(The Center Square) – Two school administrators must pay Springfield Public Schools $312,869 in attorney fees after a First Amendment lawsuit against the district was dismissed.
In January, U.S. District Judge Douglas Harpool granted a summary judgment in favor of the school district. In February, Harpool allowed the district to request attorney fees.
In 2021, Brooke Henderson, a compliance coordinator who ensures students with disabilities receive appropriate benefits and services, and Jennifer Lumley, a records secretary, filed a lawsuit through Southeastern Legal Foundation attorney Kimberly Hermann. They claimed a mandatory training demanding they “commit” to equity and become “anti-racist” educators violated their First Amendment rights.
The school district requested the court award attorney’s fees in its motion to dismiss the case. The administrators argued payment of legal fees is appropriate only when claims are frivolous or lacking basis in law or fact.
At the end of a 25-page ruling dismissing the suit, Harpool said the administrators didn’t suffer an injury regarding claims of compelled speech and the “groundlessness” of the suit “trivializes the important work of the federal judiciary.”
“Taxpayer dollars which could have been devoted to enhancing the educational opportunity of the students served by the district have instead been diverted to the defense of this lawsuit,” Harpool wrote. “The students of the district deserve better. So too do the taxpayers whose hard-earned money is taxed by the district for the purposes of educating the children of the district in which they reside.”
The two administrators will appeal the ruling, according to their lawyers.
“In nearly 50 years of bringing lawsuits under … civil rights law, SLF has never faced attorney fees sanctions for challenging unconstitutional government action at any level,” Braden Boucek, the organization’s litigation director, said in a statement. “This unprecedented ruling is sure to close the courthouse doors to teachers and parents.”
Harpool said all public employees with personal disagreements regarding legal training couldn’t sue.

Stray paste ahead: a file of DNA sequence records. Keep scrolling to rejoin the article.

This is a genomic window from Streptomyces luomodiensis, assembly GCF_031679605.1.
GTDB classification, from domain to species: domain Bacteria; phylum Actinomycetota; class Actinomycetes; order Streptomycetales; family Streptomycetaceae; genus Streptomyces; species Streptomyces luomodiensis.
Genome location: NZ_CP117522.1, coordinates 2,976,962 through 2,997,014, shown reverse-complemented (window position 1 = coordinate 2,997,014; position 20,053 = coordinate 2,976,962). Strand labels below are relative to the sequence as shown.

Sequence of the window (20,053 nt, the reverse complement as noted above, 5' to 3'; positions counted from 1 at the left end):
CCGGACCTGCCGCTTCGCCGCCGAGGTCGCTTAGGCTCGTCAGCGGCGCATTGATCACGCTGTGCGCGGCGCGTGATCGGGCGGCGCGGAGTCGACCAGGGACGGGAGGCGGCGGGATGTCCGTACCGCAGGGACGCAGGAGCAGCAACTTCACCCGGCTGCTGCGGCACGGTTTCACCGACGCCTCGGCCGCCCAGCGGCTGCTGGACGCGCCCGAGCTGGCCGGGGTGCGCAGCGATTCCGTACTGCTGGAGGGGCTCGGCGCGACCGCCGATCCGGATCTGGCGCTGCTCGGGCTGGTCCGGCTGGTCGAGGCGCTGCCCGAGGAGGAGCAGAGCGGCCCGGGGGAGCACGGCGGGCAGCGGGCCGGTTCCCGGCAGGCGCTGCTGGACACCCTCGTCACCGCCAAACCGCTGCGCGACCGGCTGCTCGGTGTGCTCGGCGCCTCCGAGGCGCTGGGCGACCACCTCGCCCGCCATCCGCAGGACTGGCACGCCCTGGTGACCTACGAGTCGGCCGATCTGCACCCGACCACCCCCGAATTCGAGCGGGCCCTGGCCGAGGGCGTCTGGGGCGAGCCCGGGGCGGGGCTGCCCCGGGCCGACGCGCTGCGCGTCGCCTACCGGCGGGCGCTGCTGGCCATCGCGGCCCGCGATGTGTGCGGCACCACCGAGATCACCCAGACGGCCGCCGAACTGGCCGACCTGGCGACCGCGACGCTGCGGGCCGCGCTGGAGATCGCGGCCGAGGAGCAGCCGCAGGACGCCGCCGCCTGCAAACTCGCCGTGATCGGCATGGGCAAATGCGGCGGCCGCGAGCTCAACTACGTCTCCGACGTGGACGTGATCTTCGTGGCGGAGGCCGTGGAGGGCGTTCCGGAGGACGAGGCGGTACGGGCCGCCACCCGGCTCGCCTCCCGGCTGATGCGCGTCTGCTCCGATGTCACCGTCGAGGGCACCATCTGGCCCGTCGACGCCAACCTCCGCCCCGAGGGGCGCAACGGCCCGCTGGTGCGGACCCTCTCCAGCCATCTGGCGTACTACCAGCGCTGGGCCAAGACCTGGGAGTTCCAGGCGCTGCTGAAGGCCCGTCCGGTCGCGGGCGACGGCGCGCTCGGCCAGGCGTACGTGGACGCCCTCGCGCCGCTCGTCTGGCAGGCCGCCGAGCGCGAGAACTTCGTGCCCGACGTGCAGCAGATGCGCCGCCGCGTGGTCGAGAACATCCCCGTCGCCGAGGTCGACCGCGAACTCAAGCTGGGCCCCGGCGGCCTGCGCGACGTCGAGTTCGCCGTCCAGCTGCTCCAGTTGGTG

“As this court noted in its summary judgment order, it is not acceptable for public employees to simply disregard a training that is lawful, but may be at odds with the employee’s personal views,” Harpool wrote last week. “To hold the opposite would make the management of a large, urban school district untenable.”
In addition to awarding the legal fees, Harpool said the lawsuit wasted federal judicial resources.
“Finally, the political undertones of plaintiffs’ allegations, when considered alongside the lack of a factual basis for their claims, demonstrate how plaintiffs’ lawsuit has trivialized the important work of the federal judiciary,” Harpool wrote. “Plaintiffs attempted to drag defendants into a political dispute rather than seek remedy for a genuine harm. This court is a forum for litigation of genuine disputes of fact and law alone, rather than frivolous political disagreement.”
SLF, classified as a 501(c)3 nonprofit under Internal Revenue Service regulations, is prohibited from “directly or indirectly participating in, or intervening in, any political campaign on behalf (or in opposition to) any candidate for elective public office,” according to the IRS.
“If this ruling stands, teachers and parents will have no check against unlimited government power to violate free speech and equal protection rights — and they will be punished if they attempt to do so through our courts,” SLF’s Hermann said in a statement.
SLF’s latest annual IRS filing showed it had $2.5 million in revenue and $2.1 million in expenses for 2020.